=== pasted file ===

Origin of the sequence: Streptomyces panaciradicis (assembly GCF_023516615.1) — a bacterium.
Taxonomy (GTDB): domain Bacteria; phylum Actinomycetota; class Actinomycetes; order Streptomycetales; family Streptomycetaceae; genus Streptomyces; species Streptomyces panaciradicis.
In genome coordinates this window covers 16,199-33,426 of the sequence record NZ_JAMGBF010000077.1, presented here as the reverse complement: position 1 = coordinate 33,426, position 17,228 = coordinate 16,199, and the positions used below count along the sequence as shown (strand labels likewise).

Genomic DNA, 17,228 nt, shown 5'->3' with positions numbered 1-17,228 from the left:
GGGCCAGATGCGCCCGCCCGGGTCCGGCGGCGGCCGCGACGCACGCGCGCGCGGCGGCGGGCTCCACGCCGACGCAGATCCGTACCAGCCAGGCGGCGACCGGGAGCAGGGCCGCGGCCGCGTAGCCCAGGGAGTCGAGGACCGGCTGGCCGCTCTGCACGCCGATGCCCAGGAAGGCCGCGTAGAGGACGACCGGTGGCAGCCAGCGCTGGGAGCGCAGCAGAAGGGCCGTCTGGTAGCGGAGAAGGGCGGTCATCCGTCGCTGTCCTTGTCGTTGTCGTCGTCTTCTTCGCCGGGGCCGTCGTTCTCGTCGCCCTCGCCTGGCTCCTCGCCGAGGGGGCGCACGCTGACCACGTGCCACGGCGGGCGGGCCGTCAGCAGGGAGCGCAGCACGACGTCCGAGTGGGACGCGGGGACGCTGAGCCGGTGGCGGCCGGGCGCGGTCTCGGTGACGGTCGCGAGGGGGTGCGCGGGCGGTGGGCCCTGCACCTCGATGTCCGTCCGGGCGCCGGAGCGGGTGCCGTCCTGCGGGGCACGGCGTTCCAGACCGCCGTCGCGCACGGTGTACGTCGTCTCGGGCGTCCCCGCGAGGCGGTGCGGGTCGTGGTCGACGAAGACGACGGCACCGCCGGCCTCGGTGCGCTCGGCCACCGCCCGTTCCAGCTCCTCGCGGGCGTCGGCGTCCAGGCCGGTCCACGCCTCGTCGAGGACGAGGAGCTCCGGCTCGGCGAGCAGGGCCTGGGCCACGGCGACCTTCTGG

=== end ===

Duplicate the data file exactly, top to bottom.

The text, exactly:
Origin of the sequence: Streptomyces panaciradicis (assembly GCF_023516615.1) — a bacterium.
Taxonomy (GTDB): domain Bacteria; phylum Actinomycetota; class Actinomycetes; order Streptomycetales; family Streptomycetaceae; genus Streptomyces; species Streptomyces panaciradicis.
In genome coordinates this window covers 16,199-33,426 of the sequence record NZ_JAMGBF010000077.1, presented here as the reverse complement: position 1 = coordinate 33,426, position 17,228 = coordinate 16,199, and the positions used below count along the sequence as shown (strand labels likewise).

Genomic DNA, 17,228 nt, shown 5'->3' with positions numbered 1-17,228 from the left:
GGGCCAGATGCGCCCGCCCGGGTCCGGCGGCGGCCGCGACGCACGCGCGCGCGGCGGCGGGCTCCACGCCGACGCAGATCCGTACCAGCCAGGCGGCGACCGGGAGCAGGGCCGCGGCCGCGTAGCCCAGGGAGTCGAGGACCGGCTGGCCGCTCTGCACGCCGATGCCCAGGAAGGCCGCGTAGAGGACGACCGGTGGCAGCCAGCGCTGGGAGCGCAGCAGAAGGGCCGTCTGGTAGCGGAGAAGGGCGGTCATCCGTCGCTGTCCTTGTCGTTGTCGTCGTCTTCTTCGCCGGGGCCGTCGTTCTCGTCGCCCTCGCCTGGCTCCTCGCCGAGGGGGCGCACGCTGACCACGTGCCACGGCGGGCGGGCCGTCAGCAGGGAGCGCAGCACGACGTCCGAGTGGGACGCGGGGACGCTGAGCCGGTGGCGGCCGGGCGCGGTCTCGGTGACGGTCGCGAGGGGGTGCGCGGGCGGTGGGCCCTGCACCTCGATGTCCGTCCGGGCGCCGGAGCGGGTGCCGTCCTGCGGGGCACGGCGTTCCAGACCGCCGTCGCGCACGGTGTACGTCGTCTCGGGCGTCCCCGCGAGGCGGTGCGGGTCGTGGTCGACGAAGACGACGGCACCGCCGGCCTCGGTGCGCTCGGCCACCGCCCGTTCCAGCTCCTCGCGGGCGTCGGCGTCCAGGCCGGTCCACGCCTCGTCGAGGACGAGGAGCTCCGGCTCGGCGAGCAGGGCCTGGGCCACGGCGACCTTCTGG